A father of two who spent four years searching for a stem cell donor after being diagnosed with blood cancer said he had not “felt him alive in years” after completing a charity walk.
Peter McCleave was diagnosed with myeloma in 2017 and was told he had seven years to find a partner for a vital stem cell donation.
However, after a four-year global search, the 43-year-old from Cheshire has yet to find one.
He completed the acrobatic walk with Sally Hurman, 50, and Lisa Jackson, 51, at Damyns Hall airfield in Essex on September 25 to support DKMS, an international blood cancer charity.
The Wing March was the first time the three, all of whom have a personal connection to blood cancer, had met in person and it was hoped the challenge would raise awareness for the cause and help Mr McCleave in his search for a donor.
“I haven’t felt this in years. It’s an absolutely exhilarating and fantastic thing to do,” he said.
“I was diagnosed with a blood cancer called myeloma four years ago which prompted me to work alongside the guys at DKMS to help raise awareness and make people aware of the simplicity of becoming a donor. stem cells.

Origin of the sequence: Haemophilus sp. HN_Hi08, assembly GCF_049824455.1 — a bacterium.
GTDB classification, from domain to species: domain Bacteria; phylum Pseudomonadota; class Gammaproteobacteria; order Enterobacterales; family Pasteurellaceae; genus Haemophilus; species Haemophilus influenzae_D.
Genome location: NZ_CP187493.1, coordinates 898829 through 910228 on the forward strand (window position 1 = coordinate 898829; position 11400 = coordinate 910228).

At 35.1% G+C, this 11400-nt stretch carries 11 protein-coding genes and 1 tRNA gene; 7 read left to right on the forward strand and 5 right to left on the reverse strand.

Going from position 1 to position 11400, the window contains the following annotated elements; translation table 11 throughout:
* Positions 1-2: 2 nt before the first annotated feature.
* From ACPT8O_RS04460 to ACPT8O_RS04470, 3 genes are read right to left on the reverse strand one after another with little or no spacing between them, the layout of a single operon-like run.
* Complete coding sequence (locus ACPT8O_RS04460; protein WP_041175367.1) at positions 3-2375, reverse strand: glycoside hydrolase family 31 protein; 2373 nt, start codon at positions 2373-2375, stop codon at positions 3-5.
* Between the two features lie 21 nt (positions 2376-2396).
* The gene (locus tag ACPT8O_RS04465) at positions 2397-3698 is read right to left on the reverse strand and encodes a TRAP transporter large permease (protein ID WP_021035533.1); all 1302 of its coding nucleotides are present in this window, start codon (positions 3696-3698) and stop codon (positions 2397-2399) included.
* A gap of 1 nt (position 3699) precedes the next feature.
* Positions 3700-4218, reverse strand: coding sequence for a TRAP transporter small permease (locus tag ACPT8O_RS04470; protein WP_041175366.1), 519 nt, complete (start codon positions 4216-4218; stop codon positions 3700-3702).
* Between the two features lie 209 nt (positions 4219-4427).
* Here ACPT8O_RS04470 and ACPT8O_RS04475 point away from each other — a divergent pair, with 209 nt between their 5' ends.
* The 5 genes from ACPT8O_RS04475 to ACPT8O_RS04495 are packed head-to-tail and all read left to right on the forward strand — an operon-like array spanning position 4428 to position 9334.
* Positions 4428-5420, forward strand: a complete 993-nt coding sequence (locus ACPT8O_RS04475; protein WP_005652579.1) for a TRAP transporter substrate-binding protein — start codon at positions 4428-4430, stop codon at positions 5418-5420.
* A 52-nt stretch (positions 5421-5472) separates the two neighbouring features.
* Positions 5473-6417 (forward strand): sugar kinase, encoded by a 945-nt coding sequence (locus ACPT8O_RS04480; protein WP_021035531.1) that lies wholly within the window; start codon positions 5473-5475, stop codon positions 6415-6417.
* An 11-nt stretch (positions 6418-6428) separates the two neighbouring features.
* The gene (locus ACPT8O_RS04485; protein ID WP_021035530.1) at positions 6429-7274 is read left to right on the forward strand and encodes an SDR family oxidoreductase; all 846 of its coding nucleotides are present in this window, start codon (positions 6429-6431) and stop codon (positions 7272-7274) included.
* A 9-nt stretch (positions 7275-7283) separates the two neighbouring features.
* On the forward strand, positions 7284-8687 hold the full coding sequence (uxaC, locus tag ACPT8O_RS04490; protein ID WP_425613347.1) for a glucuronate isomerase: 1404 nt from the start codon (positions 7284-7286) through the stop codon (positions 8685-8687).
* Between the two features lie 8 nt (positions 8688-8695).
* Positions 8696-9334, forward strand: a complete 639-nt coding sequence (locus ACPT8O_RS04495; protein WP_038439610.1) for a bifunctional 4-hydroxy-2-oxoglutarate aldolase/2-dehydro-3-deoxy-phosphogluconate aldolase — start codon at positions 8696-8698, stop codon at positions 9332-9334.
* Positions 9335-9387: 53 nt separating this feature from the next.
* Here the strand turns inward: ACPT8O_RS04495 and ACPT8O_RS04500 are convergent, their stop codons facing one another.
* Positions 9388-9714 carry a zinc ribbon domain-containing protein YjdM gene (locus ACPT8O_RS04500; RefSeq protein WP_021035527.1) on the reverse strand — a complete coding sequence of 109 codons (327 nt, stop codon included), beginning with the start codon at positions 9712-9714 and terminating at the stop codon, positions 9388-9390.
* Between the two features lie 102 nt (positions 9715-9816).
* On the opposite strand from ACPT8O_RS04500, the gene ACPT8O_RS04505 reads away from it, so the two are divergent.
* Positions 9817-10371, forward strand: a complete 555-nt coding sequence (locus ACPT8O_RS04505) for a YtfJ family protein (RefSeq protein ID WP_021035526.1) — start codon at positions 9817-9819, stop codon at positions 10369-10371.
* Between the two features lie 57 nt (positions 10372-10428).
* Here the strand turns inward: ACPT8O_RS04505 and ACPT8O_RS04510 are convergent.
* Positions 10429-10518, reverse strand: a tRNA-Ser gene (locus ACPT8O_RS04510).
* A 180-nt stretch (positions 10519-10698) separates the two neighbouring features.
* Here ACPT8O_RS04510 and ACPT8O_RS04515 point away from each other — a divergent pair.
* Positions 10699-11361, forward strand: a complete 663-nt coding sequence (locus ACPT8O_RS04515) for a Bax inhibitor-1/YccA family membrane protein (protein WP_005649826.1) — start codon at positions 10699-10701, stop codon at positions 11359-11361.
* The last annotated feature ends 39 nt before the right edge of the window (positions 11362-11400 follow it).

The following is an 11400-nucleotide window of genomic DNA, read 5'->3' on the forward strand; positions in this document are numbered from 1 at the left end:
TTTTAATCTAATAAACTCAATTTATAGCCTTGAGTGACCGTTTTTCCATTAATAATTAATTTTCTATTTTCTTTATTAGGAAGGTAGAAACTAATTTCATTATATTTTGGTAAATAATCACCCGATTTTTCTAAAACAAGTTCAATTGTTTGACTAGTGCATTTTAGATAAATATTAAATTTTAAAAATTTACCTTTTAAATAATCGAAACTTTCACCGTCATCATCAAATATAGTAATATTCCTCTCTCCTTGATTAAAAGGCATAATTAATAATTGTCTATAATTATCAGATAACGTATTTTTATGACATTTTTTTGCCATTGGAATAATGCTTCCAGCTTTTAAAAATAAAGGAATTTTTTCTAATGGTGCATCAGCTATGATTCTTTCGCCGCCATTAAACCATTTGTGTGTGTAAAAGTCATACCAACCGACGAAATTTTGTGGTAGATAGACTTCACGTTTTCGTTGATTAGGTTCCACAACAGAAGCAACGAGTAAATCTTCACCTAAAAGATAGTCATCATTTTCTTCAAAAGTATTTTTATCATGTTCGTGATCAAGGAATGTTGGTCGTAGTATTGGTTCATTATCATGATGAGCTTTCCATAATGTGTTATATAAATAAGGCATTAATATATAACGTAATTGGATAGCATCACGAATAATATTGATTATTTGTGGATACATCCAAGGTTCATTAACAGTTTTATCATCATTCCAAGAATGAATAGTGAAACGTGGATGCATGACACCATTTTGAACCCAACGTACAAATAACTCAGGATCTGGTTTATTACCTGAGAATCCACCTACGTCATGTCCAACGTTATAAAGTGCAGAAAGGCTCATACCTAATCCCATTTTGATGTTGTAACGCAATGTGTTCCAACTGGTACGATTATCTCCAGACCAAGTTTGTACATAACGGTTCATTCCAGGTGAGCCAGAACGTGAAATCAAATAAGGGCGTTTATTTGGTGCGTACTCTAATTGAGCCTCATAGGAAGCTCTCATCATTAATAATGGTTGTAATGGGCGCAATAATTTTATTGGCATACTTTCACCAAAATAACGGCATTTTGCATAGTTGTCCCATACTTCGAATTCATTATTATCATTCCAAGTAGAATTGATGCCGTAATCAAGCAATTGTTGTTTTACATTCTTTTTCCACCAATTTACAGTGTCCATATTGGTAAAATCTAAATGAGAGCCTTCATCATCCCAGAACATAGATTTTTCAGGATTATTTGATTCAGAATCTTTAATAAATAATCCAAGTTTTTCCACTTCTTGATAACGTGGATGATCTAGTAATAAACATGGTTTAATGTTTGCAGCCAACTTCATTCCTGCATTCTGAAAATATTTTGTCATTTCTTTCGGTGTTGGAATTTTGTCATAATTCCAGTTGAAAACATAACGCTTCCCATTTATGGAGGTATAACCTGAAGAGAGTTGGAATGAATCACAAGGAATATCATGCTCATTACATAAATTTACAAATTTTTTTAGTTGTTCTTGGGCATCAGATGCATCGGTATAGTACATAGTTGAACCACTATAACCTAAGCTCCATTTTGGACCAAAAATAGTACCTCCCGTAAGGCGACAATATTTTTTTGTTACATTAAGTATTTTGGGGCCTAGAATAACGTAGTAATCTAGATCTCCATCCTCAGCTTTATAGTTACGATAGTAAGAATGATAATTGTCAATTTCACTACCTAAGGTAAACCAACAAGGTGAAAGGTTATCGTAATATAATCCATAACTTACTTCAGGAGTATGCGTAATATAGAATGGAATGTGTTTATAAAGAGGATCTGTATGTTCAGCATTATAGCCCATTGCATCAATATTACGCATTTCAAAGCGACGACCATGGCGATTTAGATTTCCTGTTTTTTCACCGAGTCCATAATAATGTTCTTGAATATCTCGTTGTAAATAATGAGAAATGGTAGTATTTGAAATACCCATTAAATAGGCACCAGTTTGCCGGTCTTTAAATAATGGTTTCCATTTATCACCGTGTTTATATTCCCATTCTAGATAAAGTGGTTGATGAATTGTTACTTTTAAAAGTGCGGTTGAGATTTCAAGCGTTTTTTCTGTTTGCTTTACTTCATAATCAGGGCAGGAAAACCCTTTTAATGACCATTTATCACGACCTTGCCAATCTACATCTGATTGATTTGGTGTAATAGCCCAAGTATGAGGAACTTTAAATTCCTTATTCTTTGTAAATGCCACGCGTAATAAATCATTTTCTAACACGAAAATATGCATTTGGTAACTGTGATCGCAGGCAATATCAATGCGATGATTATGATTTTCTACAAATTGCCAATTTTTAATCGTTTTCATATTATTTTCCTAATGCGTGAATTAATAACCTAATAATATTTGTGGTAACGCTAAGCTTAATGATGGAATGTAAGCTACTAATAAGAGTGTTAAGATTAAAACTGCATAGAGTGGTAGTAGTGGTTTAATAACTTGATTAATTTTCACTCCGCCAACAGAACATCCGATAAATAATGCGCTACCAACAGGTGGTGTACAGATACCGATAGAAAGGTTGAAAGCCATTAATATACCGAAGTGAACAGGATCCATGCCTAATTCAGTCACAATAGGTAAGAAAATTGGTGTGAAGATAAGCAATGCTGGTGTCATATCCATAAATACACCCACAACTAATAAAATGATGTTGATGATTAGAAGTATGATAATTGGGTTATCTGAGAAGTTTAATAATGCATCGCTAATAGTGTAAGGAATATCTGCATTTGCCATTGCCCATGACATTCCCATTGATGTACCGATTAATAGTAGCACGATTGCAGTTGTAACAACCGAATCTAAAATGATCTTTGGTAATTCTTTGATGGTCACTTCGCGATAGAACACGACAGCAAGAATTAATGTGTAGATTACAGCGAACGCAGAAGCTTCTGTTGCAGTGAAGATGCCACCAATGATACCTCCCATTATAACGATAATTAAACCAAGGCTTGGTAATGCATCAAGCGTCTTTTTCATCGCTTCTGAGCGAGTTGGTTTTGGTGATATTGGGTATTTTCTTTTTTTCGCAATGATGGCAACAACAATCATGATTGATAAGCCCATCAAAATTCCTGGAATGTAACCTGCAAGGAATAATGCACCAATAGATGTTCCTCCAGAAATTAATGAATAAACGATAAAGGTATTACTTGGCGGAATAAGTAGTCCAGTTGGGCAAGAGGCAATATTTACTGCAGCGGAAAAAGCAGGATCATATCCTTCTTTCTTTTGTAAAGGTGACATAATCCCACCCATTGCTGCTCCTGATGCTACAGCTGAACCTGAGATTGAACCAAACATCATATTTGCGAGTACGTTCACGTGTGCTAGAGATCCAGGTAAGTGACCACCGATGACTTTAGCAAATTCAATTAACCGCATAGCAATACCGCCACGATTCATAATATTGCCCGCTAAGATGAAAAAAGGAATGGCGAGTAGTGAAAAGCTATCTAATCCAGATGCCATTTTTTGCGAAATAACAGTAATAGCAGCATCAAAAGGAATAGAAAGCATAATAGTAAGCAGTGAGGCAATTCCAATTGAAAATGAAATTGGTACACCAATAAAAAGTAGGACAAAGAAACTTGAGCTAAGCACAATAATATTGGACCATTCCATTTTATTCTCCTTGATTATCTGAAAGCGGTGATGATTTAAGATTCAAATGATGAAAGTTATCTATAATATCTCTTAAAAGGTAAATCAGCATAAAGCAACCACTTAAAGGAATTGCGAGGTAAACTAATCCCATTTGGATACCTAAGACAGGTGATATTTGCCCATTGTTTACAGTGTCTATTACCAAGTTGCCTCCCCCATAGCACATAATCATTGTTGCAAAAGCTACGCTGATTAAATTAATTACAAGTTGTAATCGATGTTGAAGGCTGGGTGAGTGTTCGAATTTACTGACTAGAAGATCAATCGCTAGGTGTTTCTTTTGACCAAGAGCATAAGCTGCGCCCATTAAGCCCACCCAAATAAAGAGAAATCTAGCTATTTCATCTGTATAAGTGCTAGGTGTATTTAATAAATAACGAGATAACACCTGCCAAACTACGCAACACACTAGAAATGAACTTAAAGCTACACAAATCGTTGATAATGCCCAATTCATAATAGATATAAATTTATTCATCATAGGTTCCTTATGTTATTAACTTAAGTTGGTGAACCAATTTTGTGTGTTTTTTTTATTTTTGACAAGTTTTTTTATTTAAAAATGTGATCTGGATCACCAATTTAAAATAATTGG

“A cheek swab can potentially save a life, maybe even mine one day.”
Ms Hurman, from Guildford, Surrey, whose husband was diagnosed with an incurable type of lymphoma six years ago, said: “I feel absolutely relieved now that I am down.
“But what I would like to say is that I knew I would have a safe landing and that people with blood cancer and blood complications who are in desperate need of a stem cell donor for survive, never have that guarantee. “
She added, “The type of lymphoma is incurable and at this stage not terminal.
“He’s just been seen by his oncologist and demoted, if you will, to annual appointments, which is absolutely amazing.
“He had treatment and didn’t need a stem cell transplant. However, if he relapsed, he would absolutely be in line for a stem cell transplant to save his life.”
Ms Jackson, a former Barnes leukemia patient in West London, said: ‘I was lucky my sister was 100% matched so she gave me a stem cell transplant.
“Without this stem cell transplant, I wouldn’t be here today.”
She said she was “very scared” before the wing walk, but by doing it “it shows everyone that if I can do this then people can swab their cheeks and save a life”.
Ms Jackson and Ms Hurman both explained that they hoped the wing walk would encourage more blood stem cell donor registrations, since only 2% of the UK population are registered as donors.
Details on registering for home swab kits can be found at: http: // Begin by registering online for your home swab kit at www.dkms.org.uk/register-now.